Thursday, February 2, 2017

Arvo Pärt Festival at Trinity Episcopal Cathedral, St. Mary’s Cathedral, Kaul Auditorium Reed College, Studio 2 & Northwest Film Center Portland: Feb 5 - 12

This month, the Portland ensemble Capella Romana presents the first-ever North American Festival dedicated to the work of Sacred Minimalist and Estonian Orthodox composer, Arvo Pärt. As a professional vocal ensemble that performs early and contemporary sacred classical music, the ensemble is known especially for its presentations and recordings of medieval Byzantine chant, Greek and Russian Orthodox choral works, much in the way of Pärt's regular collaborators, The Hilliard Ensemble. The form of the larger percentage of Arvo Pärt's work came after a period of creative crisis and reflection following his 1968 "Credo", and transitional "Symphony Number 3". Previous to this 1971 orchestral work, Pärt had explored a range of styles influenced by the early 20th Century Soviet era works of Shostakovich, Prokofiev, and Bartók. A brief period of exploring Serialist and Twelve-Tone methods informed by the techniques of Arnold Schönberg was to follow. These shortly proved to be both a creative impasse, as well as drawing undesired attention from the Soviet authorities, as detailed in "Oxford Study of Composers: Arvo Pärt" by the composer's biographer, Paul Hillier. His course out of this impasse came in the study of Plainsong, Gregorian Chant and the emergence of early Polyphony in the European Renaissance. From this the creation of Pärt's defining tintinnabuli style (from the Latin for “small ringing bells”) was generated. An approach which the composer has described: “I work with very few elements – with one voice, with two voices. I build with the most primitive materials – with the triad, with one specific tonality. The three notes of the triad are like bells. And that is why I call it tintinnabulation”. The creative breakthrough enabled him to resume composing and a stream of what are considered his masterpieces followed, with "Tabula Rasa", "Fratres", "Spiegel im Spiegel" and the "Cantus in Memoriam Benjamin Britten", written in rapid succession in the mid-to-late 1970s. These all finding a home in the west on the groundbreaking Nordic jazz and contemporary classical label, ECM. Dana Jennings "ECM: Albums Know that Ears Have Eyes" for the New York Times, mines the ensuing four decades of output from the label, including the vast majority of Arvo Pärt's catalog of recordings.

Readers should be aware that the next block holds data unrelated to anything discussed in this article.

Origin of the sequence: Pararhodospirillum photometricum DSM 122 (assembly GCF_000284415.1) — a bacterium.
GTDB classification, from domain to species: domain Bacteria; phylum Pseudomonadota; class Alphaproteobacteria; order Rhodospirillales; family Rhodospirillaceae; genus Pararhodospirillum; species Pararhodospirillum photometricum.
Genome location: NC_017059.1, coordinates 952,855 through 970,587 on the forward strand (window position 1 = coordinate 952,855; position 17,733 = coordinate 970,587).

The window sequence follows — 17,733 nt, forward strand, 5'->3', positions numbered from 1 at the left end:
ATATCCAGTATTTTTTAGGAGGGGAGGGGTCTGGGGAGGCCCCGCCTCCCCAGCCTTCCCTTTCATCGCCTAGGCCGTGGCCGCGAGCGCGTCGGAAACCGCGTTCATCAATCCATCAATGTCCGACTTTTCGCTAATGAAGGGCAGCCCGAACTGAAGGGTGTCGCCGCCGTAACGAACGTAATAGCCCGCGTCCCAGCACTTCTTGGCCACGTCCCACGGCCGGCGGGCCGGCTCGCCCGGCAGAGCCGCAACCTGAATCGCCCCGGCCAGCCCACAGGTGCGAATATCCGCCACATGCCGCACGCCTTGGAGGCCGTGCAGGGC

While this month's event marks the first domestic festival dedicated exclusively to his music, there have been numerous performance series and showcases of the Estonian composer's work stateside. Notably a series in Manhattan at the time of the extensive New York Times Magazine feature of 2010, "Arvo Pärt: The Sound of Spirit". New York again hosting 2014's Carnegie Hall week of performances comprising the Arvo Pärt Project by the Estonian Philharmonic Chamber Choir and Tallinn Chamber Orchestra. Which was covered in The Times feature, "His Music, Entwined With His Faith: At Heart of Arvo Pärt’s Works, Eastern Orthodox Christianity". One of the great chroniclers of 20th Century classical music, Alex Ross, host of The Rest is Noise, produced an exceptional overview of the composer's life and work for The New Yorker, "Consolations: The Uncanny Voice of Arvo Pärt". Ross also present at the Pärt's 80th birthday celebration throughout the city, which included a 24 hour marathon on New York's WQXR and New Juilliard Ensemble concert at the Metropolitan Museum of Art. Outside of New York, other notable events have included, "A Symphony for Los Angeles, Just One Otherworldly Delight" presented in Los Angeles Philharmonic's Mozart & Pärt Festival of last year. The United Kingdom has played host to some of his most significant works, including 2015's Manchester International Festival. Wherein the composer collaborated with Abstract Expressionist painter, Gerhard Richter producing a work grappling with differences in art’s direct messages and allusions, "History is Everywhere and the Present is Fleeting". Alex Ross again playing a pivotal role in London Southbank Centre's 2013 The Rest is Noise Festival featuring Pärt among a set of Eastern European composers in a showcase titled, "Late 20th Century Politics and Spirituality", on the changing political and social landscape of the 1970s and 80s shaping of the era's mood and music. Pärt's home country of Estonia is no stranger to his works, this past year saw the release of "The Lost Paradise", a documentary on the famously media-averse composer's collaboration with director Robert Wilson. Framed around the staging of “Adam’s Passion” featuring three key works by Pärt in Tallinn's Noblessner Foundry, a former submarine factory. Its creation is followed in documentarist Günter Atteln's account of their time together during the many months of the project's genesis and development, "My Year with Arvo Pärt: He is a Man of Courage, Humility and Authenticity".